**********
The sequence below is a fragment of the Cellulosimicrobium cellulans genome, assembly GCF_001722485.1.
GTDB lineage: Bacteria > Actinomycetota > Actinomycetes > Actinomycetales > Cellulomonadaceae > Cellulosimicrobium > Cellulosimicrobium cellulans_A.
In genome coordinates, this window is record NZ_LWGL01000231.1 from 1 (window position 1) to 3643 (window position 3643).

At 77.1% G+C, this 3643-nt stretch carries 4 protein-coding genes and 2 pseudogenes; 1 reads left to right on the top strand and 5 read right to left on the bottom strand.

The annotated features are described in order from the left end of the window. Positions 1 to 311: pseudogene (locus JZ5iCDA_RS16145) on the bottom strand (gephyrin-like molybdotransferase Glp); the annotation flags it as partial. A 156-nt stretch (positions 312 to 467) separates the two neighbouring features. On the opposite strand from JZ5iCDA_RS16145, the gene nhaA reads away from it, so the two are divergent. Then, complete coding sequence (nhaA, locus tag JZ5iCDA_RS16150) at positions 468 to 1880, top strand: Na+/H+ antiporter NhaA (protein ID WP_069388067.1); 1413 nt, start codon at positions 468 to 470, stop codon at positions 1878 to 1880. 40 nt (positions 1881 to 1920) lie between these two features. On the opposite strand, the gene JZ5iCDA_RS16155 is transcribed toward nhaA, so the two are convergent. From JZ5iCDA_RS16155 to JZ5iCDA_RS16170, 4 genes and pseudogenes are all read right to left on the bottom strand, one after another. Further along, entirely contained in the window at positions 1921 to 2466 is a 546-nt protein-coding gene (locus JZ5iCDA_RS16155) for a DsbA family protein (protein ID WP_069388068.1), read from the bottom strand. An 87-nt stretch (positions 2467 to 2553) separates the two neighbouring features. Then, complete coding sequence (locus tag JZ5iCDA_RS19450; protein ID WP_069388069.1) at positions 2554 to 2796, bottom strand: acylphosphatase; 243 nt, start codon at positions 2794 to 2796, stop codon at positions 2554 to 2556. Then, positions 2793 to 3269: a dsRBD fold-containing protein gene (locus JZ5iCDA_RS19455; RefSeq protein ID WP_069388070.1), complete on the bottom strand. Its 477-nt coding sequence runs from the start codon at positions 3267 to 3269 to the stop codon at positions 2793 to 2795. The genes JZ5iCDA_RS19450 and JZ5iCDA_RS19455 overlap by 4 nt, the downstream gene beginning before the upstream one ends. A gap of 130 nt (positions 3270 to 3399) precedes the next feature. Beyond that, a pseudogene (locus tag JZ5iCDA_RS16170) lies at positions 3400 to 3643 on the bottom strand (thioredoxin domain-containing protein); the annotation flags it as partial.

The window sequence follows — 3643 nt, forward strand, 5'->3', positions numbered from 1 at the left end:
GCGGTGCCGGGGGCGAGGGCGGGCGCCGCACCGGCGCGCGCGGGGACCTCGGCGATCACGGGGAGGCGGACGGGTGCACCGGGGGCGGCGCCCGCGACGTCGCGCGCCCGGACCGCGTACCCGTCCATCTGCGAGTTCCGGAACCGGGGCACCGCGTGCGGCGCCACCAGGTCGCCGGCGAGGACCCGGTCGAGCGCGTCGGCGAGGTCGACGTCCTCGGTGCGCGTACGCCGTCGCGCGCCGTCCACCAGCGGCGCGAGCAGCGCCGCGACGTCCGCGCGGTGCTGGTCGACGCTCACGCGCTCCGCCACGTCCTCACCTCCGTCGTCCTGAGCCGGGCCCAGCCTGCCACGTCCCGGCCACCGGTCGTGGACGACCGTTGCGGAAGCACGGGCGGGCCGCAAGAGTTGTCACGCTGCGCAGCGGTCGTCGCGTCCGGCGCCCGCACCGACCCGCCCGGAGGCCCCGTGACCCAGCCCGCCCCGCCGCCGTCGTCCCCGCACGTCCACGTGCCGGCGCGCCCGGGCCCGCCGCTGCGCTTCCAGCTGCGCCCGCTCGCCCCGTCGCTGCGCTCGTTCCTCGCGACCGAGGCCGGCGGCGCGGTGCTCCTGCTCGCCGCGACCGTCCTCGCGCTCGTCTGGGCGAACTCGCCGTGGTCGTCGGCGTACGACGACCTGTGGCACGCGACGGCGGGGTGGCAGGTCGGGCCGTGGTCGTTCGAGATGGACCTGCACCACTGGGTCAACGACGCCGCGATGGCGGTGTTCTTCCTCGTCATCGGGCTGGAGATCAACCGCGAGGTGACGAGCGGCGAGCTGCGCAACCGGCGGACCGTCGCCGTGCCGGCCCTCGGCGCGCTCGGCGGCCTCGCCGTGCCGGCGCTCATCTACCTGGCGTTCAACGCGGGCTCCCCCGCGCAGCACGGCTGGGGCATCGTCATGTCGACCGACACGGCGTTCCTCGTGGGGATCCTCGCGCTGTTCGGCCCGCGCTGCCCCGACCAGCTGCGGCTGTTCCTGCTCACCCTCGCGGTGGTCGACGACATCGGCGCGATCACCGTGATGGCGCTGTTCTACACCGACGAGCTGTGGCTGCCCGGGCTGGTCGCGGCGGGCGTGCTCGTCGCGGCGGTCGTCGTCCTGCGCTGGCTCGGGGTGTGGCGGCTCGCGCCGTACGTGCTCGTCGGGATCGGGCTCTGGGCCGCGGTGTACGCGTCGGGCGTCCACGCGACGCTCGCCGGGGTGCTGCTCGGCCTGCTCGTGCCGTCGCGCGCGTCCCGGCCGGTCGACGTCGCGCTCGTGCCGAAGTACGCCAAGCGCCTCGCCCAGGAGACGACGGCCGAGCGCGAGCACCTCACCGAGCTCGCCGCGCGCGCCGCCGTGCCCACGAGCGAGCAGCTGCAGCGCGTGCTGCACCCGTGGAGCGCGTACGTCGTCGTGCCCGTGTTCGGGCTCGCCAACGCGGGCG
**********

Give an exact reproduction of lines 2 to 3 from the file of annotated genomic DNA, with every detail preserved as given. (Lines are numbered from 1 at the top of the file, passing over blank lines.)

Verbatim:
GTDB lineage: Bacteria > Actinomycetota > Actinomycetes > Actinomycetales > Cellulomonadaceae > Cellulosimicrobium > Cellulosimicrobium cellulans_A.
In genome coordinates, this window is record NZ_LWGL01000231.1 from 1 (window position 1) to 3643 (window position 3643).